Some ENS systems allow residents to register additional numbers and addresses, such as wireless (cell phone) numbers, fax numbers, text message addresses, and e-mail addresses, to which ENS messages should be sent. The message may be recorded by the public safety officer activating the ENS System, and the recording will be replayed when each call is answered. With some systems, the public safety officer types the message, and the ENS system uses a text-to-voice computer program to read the message to those receiving the message by phone. This method is used where the ENS system will also send the message to fax machines, text message and e-mail addresses, and TTY numbers for the hearing impaired.
ENS systems or services generally use data centers to store the database of telephone numbers and locations, and to dial the calls. These data centers are typically redundant and located in diverse areas of the country, protected by backup power systems, and use redundant and diverse networks to send the outgoing messages. They have variable call rates to avoid overwhelming the capacity of local telephone switches. The purpose of the redundancy and diversity is to assure that the system remains available even in the event of a natural disaster or other event affecting an ENS data center.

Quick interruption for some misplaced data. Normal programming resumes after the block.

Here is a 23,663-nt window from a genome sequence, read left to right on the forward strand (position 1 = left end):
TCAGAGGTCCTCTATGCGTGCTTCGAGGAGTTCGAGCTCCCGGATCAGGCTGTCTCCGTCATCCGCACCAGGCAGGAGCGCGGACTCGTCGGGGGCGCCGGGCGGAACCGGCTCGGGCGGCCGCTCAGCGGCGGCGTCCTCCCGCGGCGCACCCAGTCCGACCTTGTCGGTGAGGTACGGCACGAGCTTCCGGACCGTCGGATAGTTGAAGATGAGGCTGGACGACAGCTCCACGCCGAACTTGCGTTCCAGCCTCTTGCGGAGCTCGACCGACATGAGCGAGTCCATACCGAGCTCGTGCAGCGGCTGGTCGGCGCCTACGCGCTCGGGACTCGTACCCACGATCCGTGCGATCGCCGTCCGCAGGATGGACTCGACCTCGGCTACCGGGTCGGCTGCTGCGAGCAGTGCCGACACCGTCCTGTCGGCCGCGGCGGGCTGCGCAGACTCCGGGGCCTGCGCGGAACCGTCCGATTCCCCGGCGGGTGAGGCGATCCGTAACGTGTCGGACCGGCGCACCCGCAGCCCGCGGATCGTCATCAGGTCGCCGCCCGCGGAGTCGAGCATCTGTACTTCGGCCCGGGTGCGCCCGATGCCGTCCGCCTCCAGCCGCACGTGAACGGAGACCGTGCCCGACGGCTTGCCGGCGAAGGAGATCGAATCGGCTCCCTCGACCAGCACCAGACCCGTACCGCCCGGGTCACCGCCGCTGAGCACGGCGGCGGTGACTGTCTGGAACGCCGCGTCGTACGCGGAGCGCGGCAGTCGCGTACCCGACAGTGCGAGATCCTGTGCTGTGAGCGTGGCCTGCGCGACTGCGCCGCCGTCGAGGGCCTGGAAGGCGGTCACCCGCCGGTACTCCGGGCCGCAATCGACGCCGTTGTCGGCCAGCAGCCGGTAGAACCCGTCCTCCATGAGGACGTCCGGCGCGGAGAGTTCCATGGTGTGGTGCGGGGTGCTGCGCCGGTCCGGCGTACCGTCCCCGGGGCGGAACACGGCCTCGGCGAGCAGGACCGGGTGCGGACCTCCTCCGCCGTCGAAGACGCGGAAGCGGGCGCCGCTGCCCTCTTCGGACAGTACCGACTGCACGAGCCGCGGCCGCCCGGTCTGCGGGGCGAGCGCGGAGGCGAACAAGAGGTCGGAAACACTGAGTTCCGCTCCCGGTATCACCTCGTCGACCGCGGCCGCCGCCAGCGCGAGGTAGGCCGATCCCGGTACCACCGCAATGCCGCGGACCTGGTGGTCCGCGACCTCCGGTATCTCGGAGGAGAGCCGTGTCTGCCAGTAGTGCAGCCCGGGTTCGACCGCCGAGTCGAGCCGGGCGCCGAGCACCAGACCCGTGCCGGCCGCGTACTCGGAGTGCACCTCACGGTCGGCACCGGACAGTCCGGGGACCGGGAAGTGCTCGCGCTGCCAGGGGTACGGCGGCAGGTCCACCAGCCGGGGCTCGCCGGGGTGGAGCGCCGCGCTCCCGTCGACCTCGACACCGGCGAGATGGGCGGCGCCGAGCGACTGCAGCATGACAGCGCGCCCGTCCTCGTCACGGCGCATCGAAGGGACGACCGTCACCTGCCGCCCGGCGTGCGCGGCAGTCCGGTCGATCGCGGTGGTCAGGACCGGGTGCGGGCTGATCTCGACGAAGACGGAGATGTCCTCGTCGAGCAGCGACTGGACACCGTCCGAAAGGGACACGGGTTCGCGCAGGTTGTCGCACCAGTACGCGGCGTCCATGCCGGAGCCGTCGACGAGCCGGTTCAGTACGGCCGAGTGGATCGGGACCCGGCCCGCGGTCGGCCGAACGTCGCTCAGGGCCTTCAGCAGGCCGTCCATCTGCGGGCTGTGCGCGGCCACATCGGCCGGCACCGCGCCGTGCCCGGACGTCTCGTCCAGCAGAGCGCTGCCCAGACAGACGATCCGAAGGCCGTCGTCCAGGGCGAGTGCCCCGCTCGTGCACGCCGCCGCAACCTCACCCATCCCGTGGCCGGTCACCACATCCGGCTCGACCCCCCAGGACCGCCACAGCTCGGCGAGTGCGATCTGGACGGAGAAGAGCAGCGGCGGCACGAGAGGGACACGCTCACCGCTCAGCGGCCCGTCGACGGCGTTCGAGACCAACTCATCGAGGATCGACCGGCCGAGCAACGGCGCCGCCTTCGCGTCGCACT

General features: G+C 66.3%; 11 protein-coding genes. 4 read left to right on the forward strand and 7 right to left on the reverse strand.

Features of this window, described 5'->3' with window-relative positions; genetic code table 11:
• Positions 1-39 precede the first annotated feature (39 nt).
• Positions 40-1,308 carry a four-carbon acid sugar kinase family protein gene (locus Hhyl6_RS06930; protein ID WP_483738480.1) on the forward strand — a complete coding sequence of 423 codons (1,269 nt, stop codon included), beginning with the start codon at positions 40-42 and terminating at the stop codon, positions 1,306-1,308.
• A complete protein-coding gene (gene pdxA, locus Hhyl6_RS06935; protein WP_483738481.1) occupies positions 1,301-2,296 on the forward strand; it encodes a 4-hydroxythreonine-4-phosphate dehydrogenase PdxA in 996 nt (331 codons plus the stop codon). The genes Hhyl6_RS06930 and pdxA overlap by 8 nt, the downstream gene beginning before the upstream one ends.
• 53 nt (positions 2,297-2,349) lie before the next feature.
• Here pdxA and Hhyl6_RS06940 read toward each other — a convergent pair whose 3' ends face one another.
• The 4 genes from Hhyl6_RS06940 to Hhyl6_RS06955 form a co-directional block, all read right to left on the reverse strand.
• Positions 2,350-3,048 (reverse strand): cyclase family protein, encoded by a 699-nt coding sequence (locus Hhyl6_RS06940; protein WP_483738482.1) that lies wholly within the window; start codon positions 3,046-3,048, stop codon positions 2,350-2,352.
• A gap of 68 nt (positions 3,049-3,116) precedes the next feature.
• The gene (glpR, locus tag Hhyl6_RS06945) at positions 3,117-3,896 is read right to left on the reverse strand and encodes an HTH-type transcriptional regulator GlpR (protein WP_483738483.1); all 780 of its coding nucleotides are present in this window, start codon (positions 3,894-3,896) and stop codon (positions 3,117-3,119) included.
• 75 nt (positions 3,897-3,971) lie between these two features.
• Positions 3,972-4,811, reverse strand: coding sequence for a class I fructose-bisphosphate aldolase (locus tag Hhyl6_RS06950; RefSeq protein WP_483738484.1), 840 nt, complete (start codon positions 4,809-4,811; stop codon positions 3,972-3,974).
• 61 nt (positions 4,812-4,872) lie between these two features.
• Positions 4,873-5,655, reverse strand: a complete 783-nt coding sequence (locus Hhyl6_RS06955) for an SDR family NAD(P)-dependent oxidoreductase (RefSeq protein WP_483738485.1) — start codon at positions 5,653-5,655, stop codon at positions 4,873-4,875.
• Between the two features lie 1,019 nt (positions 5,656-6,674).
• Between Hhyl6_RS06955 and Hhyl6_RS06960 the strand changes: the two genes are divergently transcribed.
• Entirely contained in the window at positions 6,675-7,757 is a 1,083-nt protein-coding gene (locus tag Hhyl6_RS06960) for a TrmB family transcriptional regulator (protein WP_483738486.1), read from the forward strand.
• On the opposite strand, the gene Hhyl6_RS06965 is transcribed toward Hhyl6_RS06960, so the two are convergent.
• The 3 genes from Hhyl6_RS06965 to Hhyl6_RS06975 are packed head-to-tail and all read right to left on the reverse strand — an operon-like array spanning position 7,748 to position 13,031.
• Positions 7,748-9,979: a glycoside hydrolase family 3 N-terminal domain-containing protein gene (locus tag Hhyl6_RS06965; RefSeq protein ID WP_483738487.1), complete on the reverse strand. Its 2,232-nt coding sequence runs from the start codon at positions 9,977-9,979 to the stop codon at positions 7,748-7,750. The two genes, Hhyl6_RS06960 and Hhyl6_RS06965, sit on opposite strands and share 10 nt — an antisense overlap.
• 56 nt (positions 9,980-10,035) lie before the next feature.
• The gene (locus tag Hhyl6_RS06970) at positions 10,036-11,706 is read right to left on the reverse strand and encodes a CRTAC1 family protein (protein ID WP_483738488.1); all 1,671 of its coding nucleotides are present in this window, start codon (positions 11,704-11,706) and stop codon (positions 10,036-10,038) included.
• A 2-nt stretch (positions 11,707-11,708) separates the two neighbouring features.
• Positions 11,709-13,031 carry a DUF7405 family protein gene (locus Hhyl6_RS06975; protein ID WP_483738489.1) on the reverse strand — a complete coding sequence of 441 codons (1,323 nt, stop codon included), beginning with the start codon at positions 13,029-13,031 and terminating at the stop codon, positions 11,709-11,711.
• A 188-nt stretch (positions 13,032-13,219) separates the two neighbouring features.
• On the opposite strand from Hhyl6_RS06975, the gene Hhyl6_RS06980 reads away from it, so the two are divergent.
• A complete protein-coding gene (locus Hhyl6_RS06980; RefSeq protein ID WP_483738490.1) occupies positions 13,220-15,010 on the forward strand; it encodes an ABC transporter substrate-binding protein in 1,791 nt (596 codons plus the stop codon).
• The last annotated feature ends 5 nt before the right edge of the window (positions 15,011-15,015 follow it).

Pursuant to Federal legislation, service providers and public safety officials have introduced a system that “broadcast” text messages to all wireless devices in range of the wireless antennas which are located in a hazard area. This system was initially named the “Commercial Mobile Alert System,” or “CMAS,” is now “Wireless Emergency Alerts” or “WEA.”